Alison Larkin Embroidery

Historical Embroidery in Full-size and Miniature

Addiction and relapse!

Some 20 or so years ago I got involved in a hobby that rapidly became addictive: Dolls house Miniatures. I started with the furniture and such, then rapidly moved over to miniature embroidery, making all sorts of tiny linens, rugs, curtains etc for my dolls house. I joined the Miniature Needlework Society, even had a couple of designs in one of the Miniaturists magazines. It was fun, a challenge to recreate things in miniature.

Then life, work and other things began to get in the way. I was busy with teaching Biology, and other scales of embroidery intervened and I stopped doing miniature stuff. I spent more time doing ‘normal’ scale, enjoying that work. I had a bit of success at that level, and since I was still working full-time, there was only room for one type of work. The miniatures faded, and I began to believe that I was cured of that addiction.

In 2013 I took a leap of faith: I took redundancy from teaching Biology and set off on a new career working full-time in embroidery – and loved it! I was able to stitch all day, without feeling guilty about the marking, or OFSTED, or targets……. I started teaching classes, making replicas of 18/19th century pieces, demonstrating historical embroidery techniques, and beginning to collect patterns from periodicals published in the late Georgian period. I’ve even been working on a book which came out March 2020, called Jane Austen Embroidery, and based on those embroidery patterns I’ve collected. All normal scale work, although a lot of folks exclaim “gosh that is fine!” when they see it.

But then in mid 2019 I had an email from a miniatures collector from Qatar, of all places. He had seen some of my work in an exhibition: could I make him a copy of one of the pieces there? We discussed the time it takes, and the resulting costs, and I agreed to reproduce the little Ruskin Lace apron he had seen. And then other pieces as well: he is into the 17th and 18th centuries, so it fits beautifully with my own interests in that period and its embroideries.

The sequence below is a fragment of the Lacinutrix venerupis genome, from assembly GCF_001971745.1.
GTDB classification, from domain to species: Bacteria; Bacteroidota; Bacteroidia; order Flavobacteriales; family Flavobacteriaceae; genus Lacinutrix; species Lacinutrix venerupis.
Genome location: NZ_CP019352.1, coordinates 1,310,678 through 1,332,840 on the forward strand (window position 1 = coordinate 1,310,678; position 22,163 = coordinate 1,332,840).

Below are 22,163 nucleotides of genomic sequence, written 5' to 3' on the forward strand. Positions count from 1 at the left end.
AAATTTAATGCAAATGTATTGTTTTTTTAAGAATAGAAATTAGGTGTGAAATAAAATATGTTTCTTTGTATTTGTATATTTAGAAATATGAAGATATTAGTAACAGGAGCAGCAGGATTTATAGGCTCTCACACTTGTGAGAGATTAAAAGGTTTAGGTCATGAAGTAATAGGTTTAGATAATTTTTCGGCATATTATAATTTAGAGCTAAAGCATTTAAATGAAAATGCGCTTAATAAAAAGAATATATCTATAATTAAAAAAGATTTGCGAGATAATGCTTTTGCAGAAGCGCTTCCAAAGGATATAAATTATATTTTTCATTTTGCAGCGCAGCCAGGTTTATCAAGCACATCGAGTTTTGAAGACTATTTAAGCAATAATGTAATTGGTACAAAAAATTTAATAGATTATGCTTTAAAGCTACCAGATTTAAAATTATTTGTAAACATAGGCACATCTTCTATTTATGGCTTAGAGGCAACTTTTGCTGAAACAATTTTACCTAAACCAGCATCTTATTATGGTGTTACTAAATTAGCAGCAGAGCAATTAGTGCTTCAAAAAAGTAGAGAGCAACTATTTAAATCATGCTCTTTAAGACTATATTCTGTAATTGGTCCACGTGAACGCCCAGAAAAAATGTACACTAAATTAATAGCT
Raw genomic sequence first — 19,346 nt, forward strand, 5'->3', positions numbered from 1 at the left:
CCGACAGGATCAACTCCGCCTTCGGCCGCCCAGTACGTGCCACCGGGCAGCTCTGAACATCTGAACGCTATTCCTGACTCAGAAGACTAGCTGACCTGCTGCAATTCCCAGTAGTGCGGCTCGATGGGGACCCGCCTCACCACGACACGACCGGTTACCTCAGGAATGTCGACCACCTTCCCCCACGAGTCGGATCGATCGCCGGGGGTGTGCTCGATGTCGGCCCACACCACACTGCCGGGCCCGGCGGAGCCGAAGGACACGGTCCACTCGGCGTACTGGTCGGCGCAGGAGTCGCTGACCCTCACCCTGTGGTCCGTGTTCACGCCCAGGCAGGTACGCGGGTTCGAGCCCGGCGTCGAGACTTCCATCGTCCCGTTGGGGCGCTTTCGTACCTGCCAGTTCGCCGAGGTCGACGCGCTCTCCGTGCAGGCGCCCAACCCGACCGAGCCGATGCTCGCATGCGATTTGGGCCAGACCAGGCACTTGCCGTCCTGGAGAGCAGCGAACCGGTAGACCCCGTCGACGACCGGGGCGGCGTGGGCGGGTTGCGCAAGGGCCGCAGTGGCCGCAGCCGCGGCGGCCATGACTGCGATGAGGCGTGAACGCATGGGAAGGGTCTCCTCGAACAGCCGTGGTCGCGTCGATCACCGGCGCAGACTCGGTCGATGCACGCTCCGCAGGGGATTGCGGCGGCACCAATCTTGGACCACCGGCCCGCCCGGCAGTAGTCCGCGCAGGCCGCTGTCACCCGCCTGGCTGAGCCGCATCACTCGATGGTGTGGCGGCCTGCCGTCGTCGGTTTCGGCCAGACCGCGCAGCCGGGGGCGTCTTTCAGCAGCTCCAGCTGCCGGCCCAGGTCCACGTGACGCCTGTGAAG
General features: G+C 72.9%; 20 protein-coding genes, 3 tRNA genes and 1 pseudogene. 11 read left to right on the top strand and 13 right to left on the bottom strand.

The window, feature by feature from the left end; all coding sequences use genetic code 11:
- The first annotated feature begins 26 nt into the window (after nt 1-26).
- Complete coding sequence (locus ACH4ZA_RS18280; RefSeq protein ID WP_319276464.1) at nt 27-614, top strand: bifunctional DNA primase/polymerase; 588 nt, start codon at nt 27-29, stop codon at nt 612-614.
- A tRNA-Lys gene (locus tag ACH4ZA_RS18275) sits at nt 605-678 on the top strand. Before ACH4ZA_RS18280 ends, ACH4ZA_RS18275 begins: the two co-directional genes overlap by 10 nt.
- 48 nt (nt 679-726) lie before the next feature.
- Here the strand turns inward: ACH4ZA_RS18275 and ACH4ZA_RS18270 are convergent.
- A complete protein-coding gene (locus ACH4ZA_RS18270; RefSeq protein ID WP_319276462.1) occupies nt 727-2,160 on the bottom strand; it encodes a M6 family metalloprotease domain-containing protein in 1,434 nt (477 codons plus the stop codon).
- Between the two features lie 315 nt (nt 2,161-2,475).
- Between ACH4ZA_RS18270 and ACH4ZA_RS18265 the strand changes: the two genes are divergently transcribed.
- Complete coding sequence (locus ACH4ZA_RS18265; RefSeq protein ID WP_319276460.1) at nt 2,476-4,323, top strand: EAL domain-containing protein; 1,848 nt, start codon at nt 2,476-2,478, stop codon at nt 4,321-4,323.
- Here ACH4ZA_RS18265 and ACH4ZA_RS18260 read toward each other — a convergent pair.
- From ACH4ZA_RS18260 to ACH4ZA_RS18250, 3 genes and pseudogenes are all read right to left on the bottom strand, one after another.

BANG! RELAPSE! So much for being cured……I think I need to start a Hull Chapter of Miniaturists Anonymous. “Hello, my name is Alison, and I’m an Addict”….I’m loving the tiny stuff all over again.

Why do I do this? Why put myself through the eye-bugging, fiddly, tiny stitches, the 6” lengths of very skinny silk thread? Why peer at my stitching from a distance of about 4 inches?

Well, actually I do work at about 6-8 inches at the best of times, so that is just a function of being severely short-sighted. But why the rest? I think it is mainly the challenge that is so addictive. Ahmed shows me a photograph of something and I’m hooked: Can I do this? How close to a 1/12 scale copy can I get? Can I make something historically accurate (within the inevitable constraints of working at silly scale)?

I love a challenge, and unfortunately I’m a bit of a perfectionist, and a lot of a nerd. Mum was a historian, and there is a secret feeling inside that she would haunt me if I wasn’t historically accurate. Or at least, as correct as physically possible: I do remember an entertaining weekend at my parents’ house during my original miniatures period, trying to work out what to use to stiffen a Tudor farthingale in 1/12 scale. Bits of willow twig from the hedge didn’t work. As soon as they dried out they just snapped. Wire was too squashable, and wouldn’t go back into shape once squashed. Eventually Mum hit on the answer: strimmer cord! It was elastic enough to squash and spring back, and at about 2mm it was almost the right dimension. Not very 16th century, I will admit, but it works in the Dollshouse scale. So perhaps she will forgive me some of my slight inaccuracies……

The one great aspect of working full-time in embroidery is that these days I have enough time to do both normal scale and miniatures (for now at least)! I can spend time working on a tiny apron or stomacher for Ahmed, then when I get too bug-eyed, I can work on a full-size piece, or something for one of my own Georgian costumes, which I use for lectures and demonstrations.

I’m still gob-smacked at where this new career is taking me, and where it might lead, but it is HUGE fun. And everything seems to come out of left field, without warning, and take me somewhere I never dreamed…… All I can say, folks, is “Watch this space”, ‘cos even I don’t know what’s coming next!

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